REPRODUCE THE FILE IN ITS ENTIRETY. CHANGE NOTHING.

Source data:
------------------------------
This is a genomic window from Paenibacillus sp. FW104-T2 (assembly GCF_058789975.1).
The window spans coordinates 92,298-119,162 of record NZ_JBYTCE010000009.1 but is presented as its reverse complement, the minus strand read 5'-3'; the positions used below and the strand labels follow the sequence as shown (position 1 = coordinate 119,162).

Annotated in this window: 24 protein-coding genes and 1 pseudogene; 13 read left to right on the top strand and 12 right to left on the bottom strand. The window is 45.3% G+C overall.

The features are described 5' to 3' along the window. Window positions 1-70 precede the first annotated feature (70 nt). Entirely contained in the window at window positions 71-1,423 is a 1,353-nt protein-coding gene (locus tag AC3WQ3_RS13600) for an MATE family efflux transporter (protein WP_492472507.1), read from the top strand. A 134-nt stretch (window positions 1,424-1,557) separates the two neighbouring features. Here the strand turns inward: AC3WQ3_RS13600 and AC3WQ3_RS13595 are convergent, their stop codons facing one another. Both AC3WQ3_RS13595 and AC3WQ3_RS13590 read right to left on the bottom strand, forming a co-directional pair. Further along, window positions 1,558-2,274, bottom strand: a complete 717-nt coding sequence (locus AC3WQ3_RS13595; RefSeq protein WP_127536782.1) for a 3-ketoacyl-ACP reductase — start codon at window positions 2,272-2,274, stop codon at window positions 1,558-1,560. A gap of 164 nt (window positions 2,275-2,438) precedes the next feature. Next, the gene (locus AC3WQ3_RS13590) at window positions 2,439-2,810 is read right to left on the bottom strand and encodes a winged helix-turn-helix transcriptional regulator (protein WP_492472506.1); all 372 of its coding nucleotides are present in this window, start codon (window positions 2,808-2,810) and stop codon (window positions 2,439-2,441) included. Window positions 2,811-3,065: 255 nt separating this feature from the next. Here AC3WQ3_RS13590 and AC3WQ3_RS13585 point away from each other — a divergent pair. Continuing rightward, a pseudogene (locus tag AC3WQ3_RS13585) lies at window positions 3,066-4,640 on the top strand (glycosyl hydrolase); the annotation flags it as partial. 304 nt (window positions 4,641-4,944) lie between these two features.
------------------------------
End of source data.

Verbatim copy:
This is a genomic window from Paenibacillus sp. FW104-T2 (assembly GCF_058789975.1).
The window spans coordinates 92,298-119,162 of record NZ_JBYTCE010000009.1 but is presented as its reverse complement, the minus strand read 5'-3'; the positions used below and the strand labels follow the sequence as shown (position 1 = coordinate 119,162).

Annotated in this window: 24 protein-coding genes and 1 pseudogene; 13 read left to right on the top strand and 12 right to left on the bottom strand. The window is 45.3% G+C overall.

The features are described 5' to 3' along the window. Window positions 1-70 precede the first annotated feature (70 nt). Entirely contained in the window at window positions 71-1,423 is a 1,353-nt protein-coding gene (locus tag AC3WQ3_RS13600) for an MATE family efflux transporter (protein WP_492472507.1), read from the top strand. A 134-nt stretch (window positions 1,424-1,557) separates the two neighbouring features. Here the strand turns inward: AC3WQ3_RS13600 and AC3WQ3_RS13595 are convergent, their stop codons facing one another. Both AC3WQ3_RS13595 and AC3WQ3_RS13590 read right to left on the bottom strand, forming a co-directional pair. Further along, window positions 1,558-2,274, bottom strand: a complete 717-nt coding sequence (locus AC3WQ3_RS13595; RefSeq protein WP_127536782.1) for a 3-ketoacyl-ACP reductase — start codon at window positions 2,272-2,274, stop codon at window positions 1,558-1,560. A gap of 164 nt (window positions 2,275-2,438) precedes the next feature. Next, the gene (locus AC3WQ3_RS13590) at window positions 2,439-2,810 is read right to left on the bottom strand and encodes a winged helix-turn-helix transcriptional regulator (protein WP_492472506.1); all 372 of its coding nucleotides are present in this window, start codon (window positions 2,808-2,810) and stop codon (window positions 2,439-2,441) included. Window positions 2,811-3,065: 255 nt separating this feature from the next. Here AC3WQ3_RS13590 and AC3WQ3_RS13585 point away from each other — a divergent pair. Continuing rightward, a pseudogene (locus tag AC3WQ3_RS13585) lies at window positions 3,066-4,640 on the top strand (glycosyl hydrolase); the annotation flags it as partial. 304 nt (window positions 4,641-4,944) lie between these two features.